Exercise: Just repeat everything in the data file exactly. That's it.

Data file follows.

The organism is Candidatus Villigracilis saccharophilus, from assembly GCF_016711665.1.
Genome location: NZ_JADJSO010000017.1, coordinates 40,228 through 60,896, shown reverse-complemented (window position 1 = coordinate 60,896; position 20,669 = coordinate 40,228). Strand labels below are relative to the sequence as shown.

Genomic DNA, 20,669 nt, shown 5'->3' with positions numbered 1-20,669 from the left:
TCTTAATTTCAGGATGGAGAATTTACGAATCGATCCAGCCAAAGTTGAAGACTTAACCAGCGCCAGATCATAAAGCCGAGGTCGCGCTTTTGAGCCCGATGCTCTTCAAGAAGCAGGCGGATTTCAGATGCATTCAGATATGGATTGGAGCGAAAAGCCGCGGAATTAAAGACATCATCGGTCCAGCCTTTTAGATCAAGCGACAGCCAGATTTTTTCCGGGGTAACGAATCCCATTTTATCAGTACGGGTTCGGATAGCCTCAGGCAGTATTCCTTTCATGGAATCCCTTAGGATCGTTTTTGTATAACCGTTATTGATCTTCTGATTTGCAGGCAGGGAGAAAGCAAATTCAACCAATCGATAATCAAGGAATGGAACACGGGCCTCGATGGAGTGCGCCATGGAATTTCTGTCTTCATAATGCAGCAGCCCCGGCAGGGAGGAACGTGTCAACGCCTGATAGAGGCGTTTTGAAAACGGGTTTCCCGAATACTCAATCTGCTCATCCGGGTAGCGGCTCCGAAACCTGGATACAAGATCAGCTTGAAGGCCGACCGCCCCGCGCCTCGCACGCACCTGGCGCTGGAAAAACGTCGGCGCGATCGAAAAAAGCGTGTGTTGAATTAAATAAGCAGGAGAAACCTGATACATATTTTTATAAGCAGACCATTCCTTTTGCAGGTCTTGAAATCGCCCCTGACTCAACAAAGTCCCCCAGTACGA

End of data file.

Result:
The organism is Candidatus Villigracilis saccharophilus, from assembly GCF_016711665.1.
Genome location: NZ_JADJSO010000017.1, coordinates 40,228 through 60,896, shown reverse-complemented (window position 1 = coordinate 60,896; position 20,669 = coordinate 40,228). Strand labels below are relative to the sequence as shown.

Genomic DNA, 20,669 nt, shown 5'->3' with positions numbered 1-20,669 from the left:
TCTTAATTTCAGGATGGAGAATTTACGAATCGATCCAGCCAAAGTTGAAGACTTAACCAGCGCCAGATCATAAAGCCGAGGTCGCGCTTTTGAGCCCGATGCTCTTCAAGAAGCAGGCGGATTTCAGATGCATTCAGATATGGATTGGAGCGAAAAGCCGCGGAATTAAAGACATCATCGGTCCAGCCTTTTAGATCAAGCGACAGCCAGATTTTTTCCGGGGTAACGAATCCCATTTTATCAGTACGGGTTCGGATAGCCTCAGGCAGTATTCCTTTCATGGAATCCCTTAGGATCGTTTTTGTATAACCGTTATTGATCTTCTGATTTGCAGGCAGGGAGAAAGCAAATTCAACCAATCGATAATCAAGGAATGGAACACGGGCCTCGATGGAGTGCGCCATGGAATTTCTGTCTTCATAATGCAGCAGCCCCGGCAGGGAGGAACGTGTCAACGCCTGATAGAGGCGTTTTGAAAACGGGTTTCCCGAATACTCAATCTGCTCATCCGGGTAGCGGCTCCGAAACCTGGATACAAGATCAGCTTGAAGGCCGACCGCCCCGCGCCTCGCACGCACCTGGCGCTGGAAAAACGTCGGCGCGATCGAAAAAAGCGTGTGTTGAATTAAATAAGCAGGAGAAACCTGATACATATTTTTATAAGCAGACCATTCCTTTTGCAGGTCTTGAAATCGCCCCTGACTCAACAAAGTCCCCCAGTACGA